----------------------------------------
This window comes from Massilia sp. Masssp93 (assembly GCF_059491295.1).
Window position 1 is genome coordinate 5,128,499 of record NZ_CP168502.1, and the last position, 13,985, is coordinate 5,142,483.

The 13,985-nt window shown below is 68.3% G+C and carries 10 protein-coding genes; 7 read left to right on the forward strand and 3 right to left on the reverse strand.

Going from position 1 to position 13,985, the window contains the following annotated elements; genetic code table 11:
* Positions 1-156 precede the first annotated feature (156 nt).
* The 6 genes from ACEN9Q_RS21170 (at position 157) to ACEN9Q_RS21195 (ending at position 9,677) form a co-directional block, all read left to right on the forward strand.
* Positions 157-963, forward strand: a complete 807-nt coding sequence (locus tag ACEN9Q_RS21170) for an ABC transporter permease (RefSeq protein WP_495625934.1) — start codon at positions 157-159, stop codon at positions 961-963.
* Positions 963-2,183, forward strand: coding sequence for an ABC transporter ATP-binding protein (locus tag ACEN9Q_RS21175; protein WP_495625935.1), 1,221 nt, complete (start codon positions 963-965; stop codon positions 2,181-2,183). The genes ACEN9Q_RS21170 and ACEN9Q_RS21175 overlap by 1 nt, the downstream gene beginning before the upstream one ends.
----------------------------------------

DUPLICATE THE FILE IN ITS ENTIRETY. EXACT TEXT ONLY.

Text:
This window comes from Massilia sp. Masssp93 (assembly GCF_059491295.1).
Window position 1 is genome coordinate 5,128,499 of record NZ_CP168502.1, and the last position, 13,985, is coordinate 5,142,483.

The 13,985-nt window shown below is 68.3% G+C and carries 10 protein-coding genes; 7 read left to right on the forward strand and 3 right to left on the reverse strand.

Going from position 1 to position 13,985, the window contains the following annotated elements; genetic code table 11:
* Positions 1-156 precede the first annotated feature (156 nt).
* The 6 genes from ACEN9Q_RS21170 (at position 157) to ACEN9Q_RS21195 (ending at position 9,677) form a co-directional block, all read left to right on the forward strand.
* Positions 157-963, forward strand: a complete 807-nt coding sequence (locus tag ACEN9Q_RS21170) for an ABC transporter permease (RefSeq protein WP_495625934.1) — start codon at positions 157-159, stop codon at positions 961-963.
* Positions 963-2,183, forward strand: coding sequence for an ABC transporter ATP-binding protein (locus tag ACEN9Q_RS21175; protein WP_495625935.1), 1,221 nt, complete (start codon positions 963-965; stop codon positions 2,181-2,183). The genes ACEN9Q_RS21170 and ACEN9Q_RS21175 overlap by 1 nt, the downstream gene beginning before the upstream one ends.